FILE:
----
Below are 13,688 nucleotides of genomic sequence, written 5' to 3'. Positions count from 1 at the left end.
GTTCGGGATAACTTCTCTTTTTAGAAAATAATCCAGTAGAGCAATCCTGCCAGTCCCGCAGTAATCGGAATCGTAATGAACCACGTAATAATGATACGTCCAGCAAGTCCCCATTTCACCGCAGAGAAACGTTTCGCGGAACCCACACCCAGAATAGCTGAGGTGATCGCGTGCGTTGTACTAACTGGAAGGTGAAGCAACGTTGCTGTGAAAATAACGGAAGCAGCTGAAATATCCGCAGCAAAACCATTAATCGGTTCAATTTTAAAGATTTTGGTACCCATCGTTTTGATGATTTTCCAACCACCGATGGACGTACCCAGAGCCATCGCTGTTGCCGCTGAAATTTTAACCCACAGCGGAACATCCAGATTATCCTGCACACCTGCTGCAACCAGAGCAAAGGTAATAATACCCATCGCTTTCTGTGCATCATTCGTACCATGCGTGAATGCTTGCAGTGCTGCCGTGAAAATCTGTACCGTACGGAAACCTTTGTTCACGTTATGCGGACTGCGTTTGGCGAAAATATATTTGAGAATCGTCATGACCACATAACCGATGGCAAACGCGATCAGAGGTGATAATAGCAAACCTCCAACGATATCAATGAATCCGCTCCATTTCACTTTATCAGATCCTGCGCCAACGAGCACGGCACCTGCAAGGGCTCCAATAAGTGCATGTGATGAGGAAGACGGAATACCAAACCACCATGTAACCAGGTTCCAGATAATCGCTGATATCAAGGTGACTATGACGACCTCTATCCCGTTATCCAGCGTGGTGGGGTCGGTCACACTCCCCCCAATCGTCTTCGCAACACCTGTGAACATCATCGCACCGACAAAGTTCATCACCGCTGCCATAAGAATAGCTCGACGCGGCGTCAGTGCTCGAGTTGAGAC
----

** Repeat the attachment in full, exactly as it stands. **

Below are 13,688 nucleotides of genomic sequence, written 5' to 3'. Positions count from 1 at the left end.
GTTCGGGATAACTTCTCTTTTTAGAAAATAATCCAGTAGAGCAATCCTGCCAGTCCCGCAGTAATCGGAATCGTAATGAACCACGTAATAATGATACGTCCAGCAAGTCCCCATTTCACCGCAGAGAAACGTTTCGCGGAACCCACACCCAGAATAGCTGAGGTGATCGCGTGCGTTGTACTAACTGGAAGGTGAAGCAACGTTGCTGTGAAAATAACGGAAGCAGCTGAAATATCCGCAGCAAAACCATTAATCGGTTCAATTTTAAAGATTTTGGTACCCATCGTTTTGATGATTTTCCAACCACCGATGGACGTACCCAGAGCCATCGCTGTTGCCGCTGAAATTTTAACCCACAGCGGAACATCCAGATTATCCTGCACACCTGCTGCAACCAGAGCAAAGGTAATAATACCCATCGCTTTCTGTGCATCATTCGTACCATGCGTGAATGCTTGCAGTGCTGCCGTGAAAATCTGTACCGTACGGAAACCTTTGTTCACGTTATGCGGACTGCGTTTGGCGAAAATATATTTGAGAATCGTCATGACCACATAACCGATGGCAAACGCGATCAGAGGTGATAATAGCAAACCTCCAACGATATCAATGAATCCGCTCCATTTCACTTTATCAGATCCTGCGCCAACGAGCACGGCACCTGCAAGGGCTCCAATAAGTGCATGTGATGAGGAAGACGGAATACCAAACCACCATGTAACCAGGTTCCAGATAATCGCTGATATCAAGGTGACTATGACGACCTCTATCCCGTTATCCAGCGTGGTGGGGTCGGTCACACTCCCCCCAATCGTCTTCGCAACACCTGTGAACATCATCGCACCGACAAAGTTCATCACCGCTGCCATAAGAATAGCTCGACGCGGCGTCAGTGCTCGAGTTGAGAC